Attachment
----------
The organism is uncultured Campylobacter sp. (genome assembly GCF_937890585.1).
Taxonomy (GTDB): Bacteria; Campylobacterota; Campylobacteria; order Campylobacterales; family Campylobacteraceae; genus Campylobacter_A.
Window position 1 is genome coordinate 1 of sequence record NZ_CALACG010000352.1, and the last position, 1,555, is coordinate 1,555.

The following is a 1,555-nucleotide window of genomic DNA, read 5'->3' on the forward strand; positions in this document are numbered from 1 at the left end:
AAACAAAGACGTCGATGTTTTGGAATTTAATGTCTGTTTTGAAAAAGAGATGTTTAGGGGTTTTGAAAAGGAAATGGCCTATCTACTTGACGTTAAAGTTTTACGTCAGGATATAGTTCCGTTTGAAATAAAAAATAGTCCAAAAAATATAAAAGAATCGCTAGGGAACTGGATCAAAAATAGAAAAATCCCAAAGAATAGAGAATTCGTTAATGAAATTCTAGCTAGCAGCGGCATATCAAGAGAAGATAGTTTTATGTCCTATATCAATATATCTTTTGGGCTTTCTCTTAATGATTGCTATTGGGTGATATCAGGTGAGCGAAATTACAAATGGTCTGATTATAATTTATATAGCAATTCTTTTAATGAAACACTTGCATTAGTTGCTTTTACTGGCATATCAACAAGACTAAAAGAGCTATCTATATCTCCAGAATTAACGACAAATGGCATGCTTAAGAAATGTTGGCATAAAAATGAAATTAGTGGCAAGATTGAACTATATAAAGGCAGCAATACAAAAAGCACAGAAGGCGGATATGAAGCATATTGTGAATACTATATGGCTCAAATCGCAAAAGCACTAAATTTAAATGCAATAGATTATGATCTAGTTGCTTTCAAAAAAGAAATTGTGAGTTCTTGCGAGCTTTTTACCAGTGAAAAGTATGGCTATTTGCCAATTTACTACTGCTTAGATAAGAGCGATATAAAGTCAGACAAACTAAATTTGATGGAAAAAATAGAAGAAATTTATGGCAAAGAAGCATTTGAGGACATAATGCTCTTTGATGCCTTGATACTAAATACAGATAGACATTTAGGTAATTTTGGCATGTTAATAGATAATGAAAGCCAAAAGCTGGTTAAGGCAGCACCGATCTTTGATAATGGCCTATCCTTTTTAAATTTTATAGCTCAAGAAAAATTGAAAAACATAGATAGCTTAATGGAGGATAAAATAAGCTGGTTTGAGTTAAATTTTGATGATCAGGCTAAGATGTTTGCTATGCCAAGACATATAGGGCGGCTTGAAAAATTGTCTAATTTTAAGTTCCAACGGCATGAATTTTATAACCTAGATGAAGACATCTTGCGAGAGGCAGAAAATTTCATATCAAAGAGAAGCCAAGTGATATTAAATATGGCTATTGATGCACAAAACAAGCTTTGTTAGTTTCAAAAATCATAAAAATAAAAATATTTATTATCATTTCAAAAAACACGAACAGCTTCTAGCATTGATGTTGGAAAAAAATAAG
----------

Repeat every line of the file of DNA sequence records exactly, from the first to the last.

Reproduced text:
The organism is uncultured Campylobacter sp. (genome assembly GCF_937890585.1).
Taxonomy (GTDB): Bacteria; Campylobacterota; Campylobacteria; order Campylobacterales; family Campylobacteraceae; genus Campylobacter_A.
Window position 1 is genome coordinate 1 of sequence record NZ_CALACG010000352.1, and the last position, 1,555, is coordinate 1,555.

The following is a 1,555-nucleotide window of genomic DNA, read 5'->3' on the forward strand; positions in this document are numbered from 1 at the left end:
AAACAAAGACGTCGATGTTTTGGAATTTAATGTCTGTTTTGAAAAAGAGATGTTTAGGGGTTTTGAAAAGGAAATGGCCTATCTACTTGACGTTAAAGTTTTACGTCAGGATATAGTTCCGTTTGAAATAAAAAATAGTCCAAAAAATATAAAAGAATCGCTAGGGAACTGGATCAAAAATAGAAAAATCCCAAAGAATAGAGAATTCGTTAATGAAATTCTAGCTAGCAGCGGCATATCAAGAGAAGATAGTTTTATGTCCTATATCAATATATCTTTTGGGCTTTCTCTTAATGATTGCTATTGGGTGATATCAGGTGAGCGAAATTACAAATGGTCTGATTATAATTTATATAGCAATTCTTTTAATGAAACACTTGCATTAGTTGCTTTTACTGGCATATCAACAAGACTAAAAGAGCTATCTATATCTCCAGAATTAACGACAAATGGCATGCTTAAGAAATGTTGGCATAAAAATGAAATTAGTGGCAAGATTGAACTATATAAAGGCAGCAATACAAAAAGCACAGAAGGCGGATATGAAGCATATTGTGAATACTATATGGCTCAAATCGCAAAAGCACTAAATTTAAATGCAATAGATTATGATCTAGTTGCTTTCAAAAAAGAAATTGTGAGTTCTTGCGAGCTTTTTACCAGTGAAAAGTATGGCTATTTGCCAATTTACTACTGCTTAGATAAGAGCGATATAAAGTCAGACAAACTAAATTTGATGGAAAAAATAGAAGAAATTTATGGCAAAGAAGCATTTGAGGACATAATGCTCTTTGATGCCTTGATACTAAATACAGATAGACATTTAGGTAATTTTGGCATGTTAATAGATAATGAAAGCCAAAAGCTGGTTAAGGCAGCACCGATCTTTGATAATGGCCTATCCTTTTTAAATTTTATAGCTCAAGAAAAATTGAAAAACATAGATAGCTTAATGGAGGATAAAATAAGCTGGTTTGAGTTAAATTTTGATGATCAGGCTAAGATGTTTGCTATGCCAAGACATATAGGGCGGCTTGAAAAATTGTCTAATTTTAAGTTCCAACGGCATGAATTTTATAACCTAGATGAAGACATCTTGCGAGAGGCAGAAAATTTCATATCAAAGAGAAGCCAAGTGATATTAAATATGGCTATTGATGCACAAAACAAGCTTTGTTAGTTTCAAAAATCATAAAAATAAAAATATTTATTATCATTTCAAAAAACACGAACAGCTTCTAGCATTGATGTTGGAAAAAAATAAG